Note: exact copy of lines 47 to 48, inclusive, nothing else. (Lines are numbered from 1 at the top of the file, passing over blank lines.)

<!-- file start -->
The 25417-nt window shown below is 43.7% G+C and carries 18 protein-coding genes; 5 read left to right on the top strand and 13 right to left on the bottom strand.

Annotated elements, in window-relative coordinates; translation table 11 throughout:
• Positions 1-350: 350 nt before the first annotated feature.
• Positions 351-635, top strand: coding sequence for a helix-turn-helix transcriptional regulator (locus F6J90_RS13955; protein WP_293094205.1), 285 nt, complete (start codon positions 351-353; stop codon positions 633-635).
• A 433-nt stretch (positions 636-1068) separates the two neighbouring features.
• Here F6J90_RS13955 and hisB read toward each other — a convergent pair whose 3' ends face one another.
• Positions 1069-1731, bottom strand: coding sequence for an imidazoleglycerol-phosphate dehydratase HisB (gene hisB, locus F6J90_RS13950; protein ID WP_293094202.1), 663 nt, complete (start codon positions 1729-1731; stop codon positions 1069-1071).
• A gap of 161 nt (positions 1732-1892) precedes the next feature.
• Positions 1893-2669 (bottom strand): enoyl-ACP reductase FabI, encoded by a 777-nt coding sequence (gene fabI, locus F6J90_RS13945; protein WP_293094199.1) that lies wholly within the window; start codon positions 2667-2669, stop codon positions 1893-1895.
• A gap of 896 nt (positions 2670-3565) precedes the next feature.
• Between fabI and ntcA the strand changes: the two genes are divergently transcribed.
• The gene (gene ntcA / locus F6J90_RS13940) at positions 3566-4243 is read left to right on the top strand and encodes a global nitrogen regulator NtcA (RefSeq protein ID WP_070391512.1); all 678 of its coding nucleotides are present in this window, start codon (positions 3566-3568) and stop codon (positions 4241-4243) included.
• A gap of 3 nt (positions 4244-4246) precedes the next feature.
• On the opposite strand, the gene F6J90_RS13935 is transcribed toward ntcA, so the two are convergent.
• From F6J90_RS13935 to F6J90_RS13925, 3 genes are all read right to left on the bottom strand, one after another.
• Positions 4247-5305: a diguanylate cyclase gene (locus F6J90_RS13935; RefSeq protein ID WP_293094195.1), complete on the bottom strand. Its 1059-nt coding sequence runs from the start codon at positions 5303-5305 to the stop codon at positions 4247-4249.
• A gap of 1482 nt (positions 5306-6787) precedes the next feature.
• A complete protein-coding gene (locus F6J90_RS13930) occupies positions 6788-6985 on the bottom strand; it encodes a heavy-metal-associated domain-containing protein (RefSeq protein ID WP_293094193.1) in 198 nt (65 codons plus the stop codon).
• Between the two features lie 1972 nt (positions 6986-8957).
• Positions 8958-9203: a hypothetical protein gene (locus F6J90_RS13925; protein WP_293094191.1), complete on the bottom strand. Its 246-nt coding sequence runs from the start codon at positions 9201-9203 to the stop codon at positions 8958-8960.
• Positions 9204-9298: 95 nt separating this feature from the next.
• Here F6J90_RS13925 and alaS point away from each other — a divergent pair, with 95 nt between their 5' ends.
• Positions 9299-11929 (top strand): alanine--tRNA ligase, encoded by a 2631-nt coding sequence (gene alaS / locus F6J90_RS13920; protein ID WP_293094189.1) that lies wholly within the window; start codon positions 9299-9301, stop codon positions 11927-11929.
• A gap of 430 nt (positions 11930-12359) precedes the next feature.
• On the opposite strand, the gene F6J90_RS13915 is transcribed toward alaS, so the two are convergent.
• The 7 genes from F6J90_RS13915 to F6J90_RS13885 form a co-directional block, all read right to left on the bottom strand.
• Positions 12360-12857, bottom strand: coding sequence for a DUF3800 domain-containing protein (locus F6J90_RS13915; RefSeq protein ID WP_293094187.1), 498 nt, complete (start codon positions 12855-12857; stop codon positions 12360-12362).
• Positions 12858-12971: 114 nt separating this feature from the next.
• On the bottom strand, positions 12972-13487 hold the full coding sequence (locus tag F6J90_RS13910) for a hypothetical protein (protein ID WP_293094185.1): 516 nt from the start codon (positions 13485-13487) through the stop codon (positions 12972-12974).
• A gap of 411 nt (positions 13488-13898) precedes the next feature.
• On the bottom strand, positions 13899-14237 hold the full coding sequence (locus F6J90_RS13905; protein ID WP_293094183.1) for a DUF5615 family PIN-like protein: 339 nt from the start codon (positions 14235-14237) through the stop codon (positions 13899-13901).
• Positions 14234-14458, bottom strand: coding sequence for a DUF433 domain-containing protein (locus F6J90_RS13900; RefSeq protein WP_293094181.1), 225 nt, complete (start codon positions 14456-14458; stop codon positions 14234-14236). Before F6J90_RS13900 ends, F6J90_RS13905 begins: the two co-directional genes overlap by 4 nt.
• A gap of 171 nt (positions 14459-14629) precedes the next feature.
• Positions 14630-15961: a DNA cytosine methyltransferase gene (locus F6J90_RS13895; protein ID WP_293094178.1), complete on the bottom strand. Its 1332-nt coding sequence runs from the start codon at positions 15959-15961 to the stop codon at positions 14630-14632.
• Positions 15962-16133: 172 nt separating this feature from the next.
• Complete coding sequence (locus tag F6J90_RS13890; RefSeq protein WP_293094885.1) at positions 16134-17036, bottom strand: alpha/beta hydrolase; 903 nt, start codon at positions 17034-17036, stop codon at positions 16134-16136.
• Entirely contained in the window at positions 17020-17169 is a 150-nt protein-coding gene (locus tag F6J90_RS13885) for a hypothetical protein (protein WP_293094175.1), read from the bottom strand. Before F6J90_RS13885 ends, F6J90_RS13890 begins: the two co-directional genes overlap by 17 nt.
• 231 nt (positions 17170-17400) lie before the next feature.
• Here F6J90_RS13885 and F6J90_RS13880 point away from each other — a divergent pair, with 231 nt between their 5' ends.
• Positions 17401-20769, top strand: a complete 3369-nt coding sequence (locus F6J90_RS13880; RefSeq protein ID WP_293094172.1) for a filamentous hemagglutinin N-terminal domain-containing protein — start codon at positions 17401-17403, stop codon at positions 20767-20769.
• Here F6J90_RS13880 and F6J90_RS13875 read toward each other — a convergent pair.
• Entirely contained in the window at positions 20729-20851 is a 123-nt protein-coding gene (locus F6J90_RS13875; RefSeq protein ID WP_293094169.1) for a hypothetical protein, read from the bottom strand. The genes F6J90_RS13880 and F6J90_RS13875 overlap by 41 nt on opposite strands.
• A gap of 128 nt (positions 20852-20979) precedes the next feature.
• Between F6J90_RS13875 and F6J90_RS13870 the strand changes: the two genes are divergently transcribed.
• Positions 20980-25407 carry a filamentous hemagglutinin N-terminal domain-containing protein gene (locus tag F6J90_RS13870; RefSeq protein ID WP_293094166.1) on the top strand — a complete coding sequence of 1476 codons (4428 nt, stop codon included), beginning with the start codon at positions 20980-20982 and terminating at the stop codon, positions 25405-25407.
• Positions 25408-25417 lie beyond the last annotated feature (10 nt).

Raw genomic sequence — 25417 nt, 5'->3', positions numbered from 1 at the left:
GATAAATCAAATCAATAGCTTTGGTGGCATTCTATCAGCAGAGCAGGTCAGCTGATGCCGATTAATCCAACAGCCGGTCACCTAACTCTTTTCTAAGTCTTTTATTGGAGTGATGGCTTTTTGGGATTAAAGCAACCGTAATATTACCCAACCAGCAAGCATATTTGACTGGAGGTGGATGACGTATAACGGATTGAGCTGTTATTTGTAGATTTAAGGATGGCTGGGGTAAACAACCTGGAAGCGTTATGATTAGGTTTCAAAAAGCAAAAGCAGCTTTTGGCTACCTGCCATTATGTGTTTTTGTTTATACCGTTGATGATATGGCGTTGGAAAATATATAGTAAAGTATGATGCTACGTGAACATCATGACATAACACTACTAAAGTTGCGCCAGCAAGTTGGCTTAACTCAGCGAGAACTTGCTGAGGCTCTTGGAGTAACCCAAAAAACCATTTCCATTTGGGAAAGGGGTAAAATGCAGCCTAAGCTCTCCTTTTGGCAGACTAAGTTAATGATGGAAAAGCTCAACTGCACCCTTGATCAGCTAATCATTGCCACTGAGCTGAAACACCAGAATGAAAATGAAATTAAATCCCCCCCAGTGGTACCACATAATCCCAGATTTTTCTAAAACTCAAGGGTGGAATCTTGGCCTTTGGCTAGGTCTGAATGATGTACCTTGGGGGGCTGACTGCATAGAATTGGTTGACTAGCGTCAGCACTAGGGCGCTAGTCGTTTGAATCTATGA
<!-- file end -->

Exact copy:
Raw genomic sequence — 25417 nt, 5'->3', positions numbered from 1 at the left:
GATAAATCAAATCAATAGCTTTGGTGGCATTCTATCAGCAGAGCAGGTCAGCTGATGCCGATTAATCCAACAGCCGGTCACCTAACTCTTTTCTAAGTCTTTTATTGGAGTGATGGCTTTTTGGGATTAAAGCAACCGTAATATTACCCAACCAGCAAGCATATTTGACTGGAGGTGGATGACGTATAACGGATTGAGCTGTTATTTGTAGATTTAAGGATGGCTGGGGTAAACAACCTGGAAGCGTTATGATTAGGTTTCAAAAAGCAAAAGCAGCTTTTGGCTACCTGCCATTATGTGTTTTTGTTTATACCGTTGATGATATGGCGTTGGAAAATATATAGTAAAGTATGATGCTACGTGAACATCATGACATAACACTACTAAAGTTGCGCCAGCAAGTTGGCTTAACTCAGCGAGAACTTGCTGAGGCTCTTGGAGTAACCCAAAAAACCATTTCCATTTGGGAAAGGGGTAAAATGCAGCCTAAGCTCTCCTTTTGGCAGACTAAGTTAATGATGGAAAAGCTCAACTGCACCCTTGATCAGCTAATCATTGCCACTGAGCTGAAACACCAGAATGAAAATGAAATTAAATCCCCCCCAGTGGTACCACATAATCCCAGATTTTTCTAAAACTCAAGGGTGGAATCTTGGCCTTTGGCTAGGTCTGAATGATGTACCTTGGGGGGCTGACTGCATAGAATTGGTTGACTAGCGTCAGCACTAGGGCGCTAGTCGTTTGAATCTATGA